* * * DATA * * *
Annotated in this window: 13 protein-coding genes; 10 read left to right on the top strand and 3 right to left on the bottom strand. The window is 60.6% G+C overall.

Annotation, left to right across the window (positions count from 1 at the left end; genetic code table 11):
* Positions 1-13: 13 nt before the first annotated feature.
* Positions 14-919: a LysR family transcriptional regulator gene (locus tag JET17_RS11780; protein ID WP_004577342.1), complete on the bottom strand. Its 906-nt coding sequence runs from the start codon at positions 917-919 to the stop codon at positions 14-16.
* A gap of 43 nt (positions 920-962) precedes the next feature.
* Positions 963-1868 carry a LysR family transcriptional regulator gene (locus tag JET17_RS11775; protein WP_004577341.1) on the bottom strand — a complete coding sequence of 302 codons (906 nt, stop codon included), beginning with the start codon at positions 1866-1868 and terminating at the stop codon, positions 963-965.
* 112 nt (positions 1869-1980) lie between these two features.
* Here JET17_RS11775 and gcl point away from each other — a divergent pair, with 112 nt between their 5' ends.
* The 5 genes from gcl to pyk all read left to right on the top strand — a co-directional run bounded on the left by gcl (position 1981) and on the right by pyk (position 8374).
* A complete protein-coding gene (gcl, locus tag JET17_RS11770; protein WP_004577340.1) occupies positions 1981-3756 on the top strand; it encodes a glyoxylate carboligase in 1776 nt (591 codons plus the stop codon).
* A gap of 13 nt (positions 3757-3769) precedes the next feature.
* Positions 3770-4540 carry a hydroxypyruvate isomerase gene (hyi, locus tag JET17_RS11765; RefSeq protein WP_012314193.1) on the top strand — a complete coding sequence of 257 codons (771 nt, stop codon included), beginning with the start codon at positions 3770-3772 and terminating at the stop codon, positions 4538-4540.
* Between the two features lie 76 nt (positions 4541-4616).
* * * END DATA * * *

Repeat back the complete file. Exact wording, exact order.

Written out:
Annotated in this window: 13 protein-coding genes; 10 read left to right on the top strand and 3 right to left on the bottom strand. The window is 60.6% G+C overall.

Annotation, left to right across the window (positions count from 1 at the left end; genetic code table 11):
* Positions 1-13: 13 nt before the first annotated feature.
* Positions 14-919: a LysR family transcriptional regulator gene (locus tag JET17_RS11780; protein ID WP_004577342.1), complete on the bottom strand. Its 906-nt coding sequence runs from the start codon at positions 917-919 to the stop codon at positions 14-16.
* A gap of 43 nt (positions 920-962) precedes the next feature.
* Positions 963-1868 carry a LysR family transcriptional regulator gene (locus tag JET17_RS11775; protein WP_004577341.1) on the bottom strand — a complete coding sequence of 302 codons (906 nt, stop codon included), beginning with the start codon at positions 1866-1868 and terminating at the stop codon, positions 963-965.
* 112 nt (positions 1869-1980) lie between these two features.
* Here JET17_RS11775 and gcl point away from each other — a divergent pair, with 112 nt between their 5' ends.
* The 5 genes from gcl to pyk all read left to right on the top strand — a co-directional run bounded on the left by gcl (position 1981) and on the right by pyk (position 8374).
* A complete protein-coding gene (gcl, locus tag JET17_RS11770; protein WP_004577340.1) occupies positions 1981-3756 on the top strand; it encodes a glyoxylate carboligase in 1776 nt (591 codons plus the stop codon).
* A gap of 13 nt (positions 3757-3769) precedes the next feature.
* Positions 3770-4540 carry a hydroxypyruvate isomerase gene (hyi, locus tag JET17_RS11765; RefSeq protein WP_012314193.1) on the top strand — a complete coding sequence of 257 codons (771 nt, stop codon included), beginning with the start codon at positions 3770-3772 and terminating at the stop codon, positions 4538-4540.
* Between the two features lie 76 nt (positions 4541-4616).